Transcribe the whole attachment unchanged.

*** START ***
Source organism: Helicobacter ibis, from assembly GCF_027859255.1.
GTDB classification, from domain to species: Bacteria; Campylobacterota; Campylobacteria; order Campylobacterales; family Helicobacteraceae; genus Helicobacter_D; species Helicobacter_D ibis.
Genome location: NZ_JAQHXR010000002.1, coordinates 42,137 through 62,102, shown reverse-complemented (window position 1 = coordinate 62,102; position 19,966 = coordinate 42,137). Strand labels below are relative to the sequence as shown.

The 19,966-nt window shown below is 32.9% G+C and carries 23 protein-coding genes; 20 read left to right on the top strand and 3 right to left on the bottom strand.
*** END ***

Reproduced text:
Source organism: Helicobacter ibis, from assembly GCF_027859255.1.
GTDB classification, from domain to species: Bacteria; Campylobacterota; Campylobacteria; order Campylobacterales; family Helicobacteraceae; genus Helicobacter_D; species Helicobacter_D ibis.
Genome location: NZ_JAQHXR010000002.1, coordinates 42,137 through 62,102, shown reverse-complemented (window position 1 = coordinate 62,102; position 19,966 = coordinate 42,137). Strand labels below are relative to the sequence as shown.

The 19,966-nt window shown below is 32.9% G+C and carries 23 protein-coding genes; 20 read left to right on the top strand and 3 right to left on the bottom strand.